"Thank You, Chicago" Emanuel yells after learning of his commanding win.
Emanuel won the election with 55 percent of the vote, meaning the race for the city's boss is finished -- no runoff needed.
"Thank you Chicago," Emanuel said in his victory speech, pledging to work with the city council and community leaders to build a stronger Chicago. "You sure know how to make a guy feel at home. ... What makes this so gratifying is that it was built on votes from every corner of the city. "
The president sent his congratulations just after Emanuel finished speaking.
"I want to extend my congratulations to Rahm Emanuel on a well-deserved victory tonight," President Obama said. "As a Chicagoan and a friend, I couldn't be prouder. Rahm will be a terrific mayor for all the people of Chicago.
It wasn't an easy road for Emanuel.
After leaving his post as White House Chief of Staff in early October (he recieved a dead carp as a parting gift) he headed back to what he called his hometown of Chicago, Illinois. He aimed to pursue the job he coveted since at least April when he appeared on Charlie Rose and made his ambitions known.
But Emanuel arrived to find that he wasn't welcomed by everyone as a resident of the city.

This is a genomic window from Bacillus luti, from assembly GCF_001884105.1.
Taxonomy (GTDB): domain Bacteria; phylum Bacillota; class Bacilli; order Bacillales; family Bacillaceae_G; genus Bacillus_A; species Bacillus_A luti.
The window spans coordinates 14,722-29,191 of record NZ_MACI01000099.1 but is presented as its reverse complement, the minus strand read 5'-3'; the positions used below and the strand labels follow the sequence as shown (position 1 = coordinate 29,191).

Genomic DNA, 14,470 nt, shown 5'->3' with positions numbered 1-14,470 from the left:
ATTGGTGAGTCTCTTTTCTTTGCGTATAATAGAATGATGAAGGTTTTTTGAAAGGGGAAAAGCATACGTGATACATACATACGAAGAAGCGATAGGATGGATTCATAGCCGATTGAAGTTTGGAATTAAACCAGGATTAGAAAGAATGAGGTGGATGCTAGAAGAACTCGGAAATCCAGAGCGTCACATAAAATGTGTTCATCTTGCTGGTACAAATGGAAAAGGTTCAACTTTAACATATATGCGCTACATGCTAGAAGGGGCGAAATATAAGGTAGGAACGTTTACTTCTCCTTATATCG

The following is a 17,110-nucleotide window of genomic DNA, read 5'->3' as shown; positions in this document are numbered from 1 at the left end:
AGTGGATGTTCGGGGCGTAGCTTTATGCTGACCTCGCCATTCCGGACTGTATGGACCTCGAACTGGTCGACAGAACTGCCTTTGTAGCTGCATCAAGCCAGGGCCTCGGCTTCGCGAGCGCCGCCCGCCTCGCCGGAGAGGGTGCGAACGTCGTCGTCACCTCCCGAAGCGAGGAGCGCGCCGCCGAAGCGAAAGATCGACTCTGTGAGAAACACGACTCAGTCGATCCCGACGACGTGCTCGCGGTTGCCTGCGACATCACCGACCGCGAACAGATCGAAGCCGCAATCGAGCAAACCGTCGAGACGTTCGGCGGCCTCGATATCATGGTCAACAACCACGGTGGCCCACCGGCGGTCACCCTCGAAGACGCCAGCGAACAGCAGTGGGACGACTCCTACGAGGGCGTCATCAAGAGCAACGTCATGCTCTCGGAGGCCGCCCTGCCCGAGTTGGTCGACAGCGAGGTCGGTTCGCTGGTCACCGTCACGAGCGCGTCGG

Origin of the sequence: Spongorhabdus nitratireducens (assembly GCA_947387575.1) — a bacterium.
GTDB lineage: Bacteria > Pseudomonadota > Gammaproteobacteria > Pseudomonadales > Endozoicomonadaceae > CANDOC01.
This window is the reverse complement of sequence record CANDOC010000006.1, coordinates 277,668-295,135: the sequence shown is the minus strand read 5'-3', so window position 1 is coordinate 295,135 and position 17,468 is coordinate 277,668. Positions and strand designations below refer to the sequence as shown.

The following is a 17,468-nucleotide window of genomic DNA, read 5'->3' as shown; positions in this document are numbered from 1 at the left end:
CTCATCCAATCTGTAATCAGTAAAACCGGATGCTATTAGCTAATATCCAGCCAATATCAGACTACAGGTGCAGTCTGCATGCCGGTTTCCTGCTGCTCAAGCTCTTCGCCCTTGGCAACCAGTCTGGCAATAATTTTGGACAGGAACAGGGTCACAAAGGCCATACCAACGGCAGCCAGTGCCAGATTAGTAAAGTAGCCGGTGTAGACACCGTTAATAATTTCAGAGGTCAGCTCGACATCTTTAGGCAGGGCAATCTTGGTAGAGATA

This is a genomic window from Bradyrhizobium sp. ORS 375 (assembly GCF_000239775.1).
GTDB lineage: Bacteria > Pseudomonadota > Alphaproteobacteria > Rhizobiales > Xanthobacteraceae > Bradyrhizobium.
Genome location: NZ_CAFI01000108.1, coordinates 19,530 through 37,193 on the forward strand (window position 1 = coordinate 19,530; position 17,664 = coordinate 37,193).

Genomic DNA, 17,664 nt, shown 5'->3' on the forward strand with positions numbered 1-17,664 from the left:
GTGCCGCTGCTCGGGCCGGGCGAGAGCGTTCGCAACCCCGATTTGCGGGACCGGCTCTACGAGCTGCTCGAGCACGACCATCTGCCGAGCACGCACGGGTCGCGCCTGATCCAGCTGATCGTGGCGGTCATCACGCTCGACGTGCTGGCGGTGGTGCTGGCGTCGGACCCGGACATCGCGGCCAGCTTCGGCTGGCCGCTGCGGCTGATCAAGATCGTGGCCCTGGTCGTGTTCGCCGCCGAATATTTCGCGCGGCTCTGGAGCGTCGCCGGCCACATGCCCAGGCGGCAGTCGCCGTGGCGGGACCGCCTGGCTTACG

A number of citizen objecters, and at least one bought-and-paid-for election lawyer, filed objections to Emanuel's eligibility to run for the post. They challenged him at the Chicago Board of Elections and lost; they challenged him in Circuit Court and lost. Then they challenged him in Appelate Court and won.
But the State Supreme Court overturned the ruling and allowed Emanuel on the ballot without a moment to spare.
Where ballot challenges were a difficulty for Emanuel, money was not.
The former head of the Democratic Congressional Campaign Committee Chairman outraised his closest rival by a margin of almost 5-to-1. After a January finance report filing deadline, Emanuel had raised more than $10 million.
That allowed Emanuel to run numerous campaign advertisements in high profile slots, like the NFC Championship game between the Bears and the Packers.
His opponents relied on community forums and meet-and-greets to get their message out, but Emanuel largely avoided the public conversations and instead leaned on strategic ad buys. He was roundly criticized for the strategy, but it apparently worked.
His closest competition, Gery Chico, finished with 24 percent. Chico and Emanuel became heated rivals in the final weeks of February.
Emanuel takes office in May.